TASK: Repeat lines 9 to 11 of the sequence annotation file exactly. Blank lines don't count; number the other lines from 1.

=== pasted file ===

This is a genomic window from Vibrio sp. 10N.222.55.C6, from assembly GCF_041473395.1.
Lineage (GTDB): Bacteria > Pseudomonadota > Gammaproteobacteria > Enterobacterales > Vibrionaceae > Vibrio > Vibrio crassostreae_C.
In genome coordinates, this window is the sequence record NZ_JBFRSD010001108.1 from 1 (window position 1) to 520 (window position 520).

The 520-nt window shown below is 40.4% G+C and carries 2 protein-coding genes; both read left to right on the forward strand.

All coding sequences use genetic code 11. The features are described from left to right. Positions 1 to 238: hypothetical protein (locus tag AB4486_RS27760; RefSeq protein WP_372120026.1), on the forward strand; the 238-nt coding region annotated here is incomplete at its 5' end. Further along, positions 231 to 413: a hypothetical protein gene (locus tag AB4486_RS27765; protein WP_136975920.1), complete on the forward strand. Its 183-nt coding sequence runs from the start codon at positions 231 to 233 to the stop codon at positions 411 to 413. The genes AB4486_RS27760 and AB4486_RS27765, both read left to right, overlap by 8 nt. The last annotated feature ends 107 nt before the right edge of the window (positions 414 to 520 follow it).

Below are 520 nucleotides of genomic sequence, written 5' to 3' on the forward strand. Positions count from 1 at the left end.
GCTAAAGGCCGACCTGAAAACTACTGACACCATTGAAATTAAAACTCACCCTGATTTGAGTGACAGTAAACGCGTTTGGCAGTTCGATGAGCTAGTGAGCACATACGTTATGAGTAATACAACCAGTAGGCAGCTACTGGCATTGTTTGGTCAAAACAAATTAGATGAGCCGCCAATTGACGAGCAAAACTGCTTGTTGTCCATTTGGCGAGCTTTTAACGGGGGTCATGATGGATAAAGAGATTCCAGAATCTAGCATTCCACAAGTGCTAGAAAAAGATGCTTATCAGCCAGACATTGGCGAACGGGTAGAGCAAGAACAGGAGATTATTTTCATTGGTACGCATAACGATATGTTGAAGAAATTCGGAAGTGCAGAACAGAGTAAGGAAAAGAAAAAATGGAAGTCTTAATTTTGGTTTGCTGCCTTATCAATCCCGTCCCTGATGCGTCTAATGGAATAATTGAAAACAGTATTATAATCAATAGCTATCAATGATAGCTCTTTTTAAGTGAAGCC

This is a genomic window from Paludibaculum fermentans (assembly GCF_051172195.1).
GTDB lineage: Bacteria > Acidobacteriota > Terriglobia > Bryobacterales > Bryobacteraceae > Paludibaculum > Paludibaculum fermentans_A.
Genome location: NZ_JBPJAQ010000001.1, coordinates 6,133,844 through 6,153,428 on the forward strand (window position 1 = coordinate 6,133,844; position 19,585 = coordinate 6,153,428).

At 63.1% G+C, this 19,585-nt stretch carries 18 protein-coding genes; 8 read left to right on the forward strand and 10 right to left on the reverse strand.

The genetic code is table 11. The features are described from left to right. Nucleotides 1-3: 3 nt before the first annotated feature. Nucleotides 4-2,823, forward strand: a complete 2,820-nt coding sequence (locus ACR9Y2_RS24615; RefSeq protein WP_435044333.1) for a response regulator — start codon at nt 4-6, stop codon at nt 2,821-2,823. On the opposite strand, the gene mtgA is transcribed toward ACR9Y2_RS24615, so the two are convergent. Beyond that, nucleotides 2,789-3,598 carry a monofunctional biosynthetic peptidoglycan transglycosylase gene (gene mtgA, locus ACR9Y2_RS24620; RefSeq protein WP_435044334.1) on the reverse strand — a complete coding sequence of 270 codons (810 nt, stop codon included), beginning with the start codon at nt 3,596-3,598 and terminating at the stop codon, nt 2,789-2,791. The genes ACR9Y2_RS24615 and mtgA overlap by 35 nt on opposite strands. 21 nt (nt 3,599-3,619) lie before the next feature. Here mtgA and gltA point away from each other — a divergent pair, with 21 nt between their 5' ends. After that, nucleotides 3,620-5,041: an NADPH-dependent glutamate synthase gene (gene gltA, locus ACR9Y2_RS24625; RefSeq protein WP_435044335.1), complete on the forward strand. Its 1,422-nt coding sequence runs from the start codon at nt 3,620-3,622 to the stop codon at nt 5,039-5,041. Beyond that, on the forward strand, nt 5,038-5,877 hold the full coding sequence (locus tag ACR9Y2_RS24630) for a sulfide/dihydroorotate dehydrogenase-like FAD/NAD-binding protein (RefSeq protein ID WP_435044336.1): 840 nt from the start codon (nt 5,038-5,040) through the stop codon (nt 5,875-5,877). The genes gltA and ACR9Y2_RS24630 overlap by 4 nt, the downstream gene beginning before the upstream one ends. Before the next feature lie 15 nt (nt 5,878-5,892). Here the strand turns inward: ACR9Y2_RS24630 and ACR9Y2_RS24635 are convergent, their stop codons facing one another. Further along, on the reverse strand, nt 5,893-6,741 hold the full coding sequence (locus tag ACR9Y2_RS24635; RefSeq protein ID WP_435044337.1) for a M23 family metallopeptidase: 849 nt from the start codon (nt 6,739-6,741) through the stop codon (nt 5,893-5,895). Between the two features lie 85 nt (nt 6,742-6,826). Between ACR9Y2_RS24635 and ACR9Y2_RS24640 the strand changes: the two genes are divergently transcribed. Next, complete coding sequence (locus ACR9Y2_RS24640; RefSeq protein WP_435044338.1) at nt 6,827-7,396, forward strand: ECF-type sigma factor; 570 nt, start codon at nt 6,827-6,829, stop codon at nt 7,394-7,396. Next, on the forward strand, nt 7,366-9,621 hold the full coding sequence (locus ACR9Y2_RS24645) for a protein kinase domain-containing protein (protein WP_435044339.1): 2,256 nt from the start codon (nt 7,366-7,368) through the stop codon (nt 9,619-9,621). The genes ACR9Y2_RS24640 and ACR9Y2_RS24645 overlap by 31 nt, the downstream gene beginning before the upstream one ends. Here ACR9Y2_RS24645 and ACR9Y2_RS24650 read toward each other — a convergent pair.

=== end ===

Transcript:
GTDB lineage: Bacteria > Acidobacteriota > Terriglobia > Bryobacterales > Bryobacteraceae > Paludibaculum > Paludibaculum fermentans_A.
Genome location: NZ_JBPJAQ010000001.1, coordinates 6,133,844 through 6,153,428 on the forward strand (window position 1 = coordinate 6,133,844; position 19,585 = coordinate 6,153,428).

At 63.1% G+C, this 19,585-nt stretch carries 18 protein-coding genes; 8 read left to right on the forward strand and 10 right to left on the reverse strand.